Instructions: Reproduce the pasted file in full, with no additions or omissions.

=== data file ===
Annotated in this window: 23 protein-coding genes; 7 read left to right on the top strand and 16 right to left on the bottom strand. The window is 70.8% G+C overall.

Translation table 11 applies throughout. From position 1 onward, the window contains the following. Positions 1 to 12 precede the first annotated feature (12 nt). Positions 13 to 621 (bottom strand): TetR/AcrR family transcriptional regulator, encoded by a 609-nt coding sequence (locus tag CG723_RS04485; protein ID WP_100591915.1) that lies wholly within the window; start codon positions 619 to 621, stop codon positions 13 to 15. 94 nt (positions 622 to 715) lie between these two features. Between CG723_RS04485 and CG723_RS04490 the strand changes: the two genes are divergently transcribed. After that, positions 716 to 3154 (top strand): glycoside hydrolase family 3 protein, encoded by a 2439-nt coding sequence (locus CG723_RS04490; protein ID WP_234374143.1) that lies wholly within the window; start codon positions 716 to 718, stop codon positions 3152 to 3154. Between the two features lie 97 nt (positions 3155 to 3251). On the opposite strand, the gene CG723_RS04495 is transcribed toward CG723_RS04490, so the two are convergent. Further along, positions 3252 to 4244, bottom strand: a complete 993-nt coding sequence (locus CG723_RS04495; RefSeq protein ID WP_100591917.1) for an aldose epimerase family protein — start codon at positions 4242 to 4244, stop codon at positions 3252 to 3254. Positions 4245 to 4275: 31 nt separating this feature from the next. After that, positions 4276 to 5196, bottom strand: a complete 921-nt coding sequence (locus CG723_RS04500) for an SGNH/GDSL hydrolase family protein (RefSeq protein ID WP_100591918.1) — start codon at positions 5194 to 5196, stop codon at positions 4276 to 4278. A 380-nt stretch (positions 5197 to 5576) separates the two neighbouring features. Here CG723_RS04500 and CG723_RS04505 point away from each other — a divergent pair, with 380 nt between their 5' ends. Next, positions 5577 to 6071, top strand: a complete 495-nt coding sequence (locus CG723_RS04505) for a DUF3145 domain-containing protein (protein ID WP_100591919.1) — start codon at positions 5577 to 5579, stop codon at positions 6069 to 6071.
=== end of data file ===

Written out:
Annotated in this window: 23 protein-coding genes; 7 read left to right on the top strand and 16 right to left on the bottom strand. The window is 70.8% G+C overall.

Translation table 11 applies throughout. From position 1 onward, the window contains the following. Positions 1 to 12 precede the first annotated feature (12 nt). Positions 13 to 621 (bottom strand): TetR/AcrR family transcriptional regulator, encoded by a 609-nt coding sequence (locus tag CG723_RS04485; protein ID WP_100591915.1) that lies wholly within the window; start codon positions 619 to 621, stop codon positions 13 to 15. 94 nt (positions 622 to 715) lie between these two features. Between CG723_RS04485 and CG723_RS04490 the strand changes: the two genes are divergently transcribed. After that, positions 716 to 3154 (top strand): glycoside hydrolase family 3 protein, encoded by a 2439-nt coding sequence (locus CG723_RS04490; protein ID WP_234374143.1) that lies wholly within the window; start codon positions 716 to 718, stop codon positions 3152 to 3154. Between the two features lie 97 nt (positions 3155 to 3251). On the opposite strand, the gene CG723_RS04495 is transcribed toward CG723_RS04490, so the two are convergent. Further along, positions 3252 to 4244, bottom strand: a complete 993-nt coding sequence (locus CG723_RS04495; RefSeq protein ID WP_100591917.1) for an aldose epimerase family protein — start codon at positions 4242 to 4244, stop codon at positions 3252 to 3254. Positions 4245 to 4275: 31 nt separating this feature from the next. After that, positions 4276 to 5196, bottom strand: a complete 921-nt coding sequence (locus CG723_RS04500) for an SGNH/GDSL hydrolase family protein (RefSeq protein ID WP_100591918.1) — start codon at positions 5194 to 5196, stop codon at positions 4276 to 4278. A 380-nt stretch (positions 5197 to 5576) separates the two neighbouring features. Here CG723_RS04500 and CG723_RS04505 point away from each other — a divergent pair, with 380 nt between their 5' ends. Next, positions 5577 to 6071, top strand: a complete 495-nt coding sequence (locus CG723_RS04505) for a DUF3145 domain-containing protein (protein ID WP_100591919.1) — start codon at positions 5577 to 5579, stop codon at positions 6069 to 6071.